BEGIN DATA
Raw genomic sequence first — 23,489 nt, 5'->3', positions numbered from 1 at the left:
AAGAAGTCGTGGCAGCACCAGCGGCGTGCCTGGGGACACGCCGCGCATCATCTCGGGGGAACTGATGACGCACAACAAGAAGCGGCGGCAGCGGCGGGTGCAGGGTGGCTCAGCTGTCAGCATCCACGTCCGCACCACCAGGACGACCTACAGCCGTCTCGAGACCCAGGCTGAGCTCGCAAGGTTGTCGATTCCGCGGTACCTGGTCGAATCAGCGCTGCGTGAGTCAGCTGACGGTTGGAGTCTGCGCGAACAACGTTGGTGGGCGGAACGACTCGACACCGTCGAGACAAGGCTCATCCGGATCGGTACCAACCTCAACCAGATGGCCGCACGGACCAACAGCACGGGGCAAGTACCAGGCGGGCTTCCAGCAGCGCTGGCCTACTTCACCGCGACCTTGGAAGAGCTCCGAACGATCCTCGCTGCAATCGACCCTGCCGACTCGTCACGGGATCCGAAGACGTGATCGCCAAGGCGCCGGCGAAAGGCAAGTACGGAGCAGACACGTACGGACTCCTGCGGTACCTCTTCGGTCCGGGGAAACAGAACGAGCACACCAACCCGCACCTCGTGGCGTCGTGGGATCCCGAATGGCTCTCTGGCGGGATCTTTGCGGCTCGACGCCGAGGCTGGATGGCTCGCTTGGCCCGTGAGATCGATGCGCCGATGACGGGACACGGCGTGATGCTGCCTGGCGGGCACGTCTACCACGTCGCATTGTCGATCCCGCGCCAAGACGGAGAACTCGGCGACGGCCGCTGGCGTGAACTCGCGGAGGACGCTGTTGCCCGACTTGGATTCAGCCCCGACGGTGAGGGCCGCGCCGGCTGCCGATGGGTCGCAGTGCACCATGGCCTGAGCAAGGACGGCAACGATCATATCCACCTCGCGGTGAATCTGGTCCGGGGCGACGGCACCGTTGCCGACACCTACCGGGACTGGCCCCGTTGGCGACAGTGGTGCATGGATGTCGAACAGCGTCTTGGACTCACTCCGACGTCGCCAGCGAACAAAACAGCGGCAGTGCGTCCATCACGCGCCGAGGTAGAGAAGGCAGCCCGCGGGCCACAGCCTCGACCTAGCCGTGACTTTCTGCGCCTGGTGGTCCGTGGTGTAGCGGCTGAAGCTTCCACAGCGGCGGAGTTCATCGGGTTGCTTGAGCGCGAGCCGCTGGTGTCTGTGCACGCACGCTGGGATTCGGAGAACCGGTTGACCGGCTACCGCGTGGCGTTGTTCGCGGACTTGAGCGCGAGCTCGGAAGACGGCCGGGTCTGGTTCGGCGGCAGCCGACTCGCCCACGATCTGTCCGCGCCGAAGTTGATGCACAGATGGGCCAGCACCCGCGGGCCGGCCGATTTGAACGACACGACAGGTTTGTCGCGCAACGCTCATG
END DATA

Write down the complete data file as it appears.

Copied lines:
Raw genomic sequence first — 23,489 nt, 5'->3', positions numbered from 1 at the left:
AAGAAGTCGTGGCAGCACCAGCGGCGTGCCTGGGGACACGCCGCGCATCATCTCGGGGGAACTGATGACGCACAACAAGAAGCGGCGGCAGCGGCGGGTGCAGGGTGGCTCAGCTGTCAGCATCCACGTCCGCACCACCAGGACGACCTACAGCCGTCTCGAGACCCAGGCTGAGCTCGCAAGGTTGTCGATTCCGCGGTACCTGGTCGAATCAGCGCTGCGTGAGTCAGCTGACGGTTGGAGTCTGCGCGAACAACGTTGGTGGGCGGAACGACTCGACACCGTCGAGACAAGGCTCATCCGGATCGGTACCAACCTCAACCAGATGGCCGCACGGACCAACAGCACGGGGCAAGTACCAGGCGGGCTTCCAGCAGCGCTGGCCTACTTCACCGCGACCTTGGAAGAGCTCCGAACGATCCTCGCTGCAATCGACCCTGCCGACTCGTCACGGGATCCGAAGACGTGATCGCCAAGGCGCCGGCGAAAGGCAAGTACGGAGCAGACACGTACGGACTCCTGCGGTACCTCTTCGGTCCGGGGAAACAGAACGAGCACACCAACCCGCACCTCGTGGCGTCGTGGGATCCCGAATGGCTCTCTGGCGGGATCTTTGCGGCTCGACGCCGAGGCTGGATGGCTCGCTTGGCCCGTGAGATCGATGCGCCGATGACGGGACACGGCGTGATGCTGCCTGGCGGGCACGTCTACCACGTCGCATTGTCGATCCCGCGCCAAGACGGAGAACTCGGCGACGGCCGCTGGCGTGAACTCGCGGAGGACGCTGTTGCCCGACTTGGATTCAGCCCCGACGGTGAGGGCCGCGCCGGCTGCCGATGGGTCGCAGTGCACCATGGCCTGAGCAAGGACGGCAACGATCATATCCACCTCGCGGTGAATCTGGTCCGGGGCGACGGCACCGTTGCCGACACCTACCGGGACTGGCCCCGTTGGCGACAGTGGTGCATGGATGTCGAACAGCGTCTTGGACTCACTCCGACGTCGCCAGCGAACAAAACAGCGGCAGTGCGTCCATCACGCGCCGAGGTAGAGAAGGCAGCCCGCGGGCCACAGCCTCGACCTAGCCGTGACTTTCTGCGCCTGGTGGTCCGTGGTGTAGCGGCTGAAGCTTCCACAGCGGCGGAGTTCATCGGGTTGCTTGAGCGCGAGCCGCTGGTGTCTGTGCACGCACGCTGGGATTCGGAGAACCGGTTGACCGGCTACCGCGTGGCGTTGTTCGCGGACTTGAGCGCGAGCTCGGAAGACGGCCGGGTCTGGTTCGGCGGCAGCCGACTCGCCCACGATCTGTCCGCGCCGAAGTTGATGCACAGATGGGCCAGCACCCGCGGGCCGGCCGATTTGAACGACACGACAGGTTTGTCGCGCAACGCTCATG